Auston, I see your point but that was two other people's opinions, not my own. This article contained mostly my own personal views as well as the views of some other people in the tech community. I asked everyone the same questions and happened to take their quotes and place them throughout the article as I saw fit, so any contradictions were unintentional.

steve Earle (@e2mktg)

Thanx for the article Rosston. ITPalooza is a great example of how South Florida Tech is working together to provide a platform for the technology community. The 42 session slots are booked to capacity, several are developer specific sessions. There is also a job opportunity room where sponsoring companies can promote their hiring needs and meet prospective candidates. http://itpalooza.e2mktg.com/

Paul Senior  (@itspaulsenior)

Having just returned from San Francisco earlier this month, I have a few observations. The Silicon Valley technology-oriented Meetup groups are more varied, numerous and have hundreds or even thousands of members, but they are also spread out geographically between downtown San Francisco and the San Jose area.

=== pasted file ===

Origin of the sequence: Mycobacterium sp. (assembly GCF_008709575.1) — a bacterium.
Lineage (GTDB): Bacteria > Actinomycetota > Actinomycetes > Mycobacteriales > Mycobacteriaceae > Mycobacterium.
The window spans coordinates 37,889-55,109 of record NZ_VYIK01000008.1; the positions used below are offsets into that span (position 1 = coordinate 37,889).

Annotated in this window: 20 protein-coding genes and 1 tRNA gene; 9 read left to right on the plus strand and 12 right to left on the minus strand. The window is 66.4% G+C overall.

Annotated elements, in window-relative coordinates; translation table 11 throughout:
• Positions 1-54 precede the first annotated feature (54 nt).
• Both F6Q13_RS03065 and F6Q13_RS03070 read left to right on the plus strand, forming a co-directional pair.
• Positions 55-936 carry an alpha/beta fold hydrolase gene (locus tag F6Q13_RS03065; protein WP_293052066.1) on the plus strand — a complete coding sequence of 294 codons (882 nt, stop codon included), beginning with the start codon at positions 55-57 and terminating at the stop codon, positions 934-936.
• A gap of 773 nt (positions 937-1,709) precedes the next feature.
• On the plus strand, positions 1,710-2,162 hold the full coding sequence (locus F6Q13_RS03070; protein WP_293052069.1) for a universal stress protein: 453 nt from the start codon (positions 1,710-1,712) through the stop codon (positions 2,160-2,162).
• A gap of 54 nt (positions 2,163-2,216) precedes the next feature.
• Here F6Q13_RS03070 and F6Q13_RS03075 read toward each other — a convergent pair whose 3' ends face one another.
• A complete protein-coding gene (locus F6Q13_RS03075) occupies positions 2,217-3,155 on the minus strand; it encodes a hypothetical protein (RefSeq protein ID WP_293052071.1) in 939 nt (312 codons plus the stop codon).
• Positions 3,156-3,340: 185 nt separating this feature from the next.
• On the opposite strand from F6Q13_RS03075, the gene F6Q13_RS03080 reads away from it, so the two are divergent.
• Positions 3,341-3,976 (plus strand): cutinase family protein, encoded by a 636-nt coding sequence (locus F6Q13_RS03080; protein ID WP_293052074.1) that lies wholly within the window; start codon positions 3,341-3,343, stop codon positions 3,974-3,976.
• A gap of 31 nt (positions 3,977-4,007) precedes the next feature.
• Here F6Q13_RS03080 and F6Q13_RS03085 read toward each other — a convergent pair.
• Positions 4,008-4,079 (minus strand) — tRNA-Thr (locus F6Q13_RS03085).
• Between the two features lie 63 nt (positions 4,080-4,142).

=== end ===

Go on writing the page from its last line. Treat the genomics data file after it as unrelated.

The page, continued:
I was at a hotel several miles north of Stanford University and was scheduled to attend a Meetup at Rackspace in downtown San Francisco, but never made it. Traffic and parking is worse there than South Florida. Gas is more expensive. They have CalTran, we have TriRail. They have BART, we have MetroRail. None of these public transportation options get you close enough to Meetups are happening.

I have been seeing more and more Meetup groups from both areas (i.e. RouterGods, WordPress Miami) running Google Hangouts broadcasts, and I think that is one good answer to the problem that I hope to see implemented more often.

Nancy Dahlberg

Thnks for your thoughts, Paul. I workedin Silicon Valley for a few years in the 90s and agree it's very spread out. In fact we did a project at the Mercury News then called where is Silicon Valley, mapping the statups, VCs, larger tech firms and ther supporting organizations -- they were all over from san francisco to san jose (and even santa cruz), from sunnyvale to berkely, there was no dominant area at that time.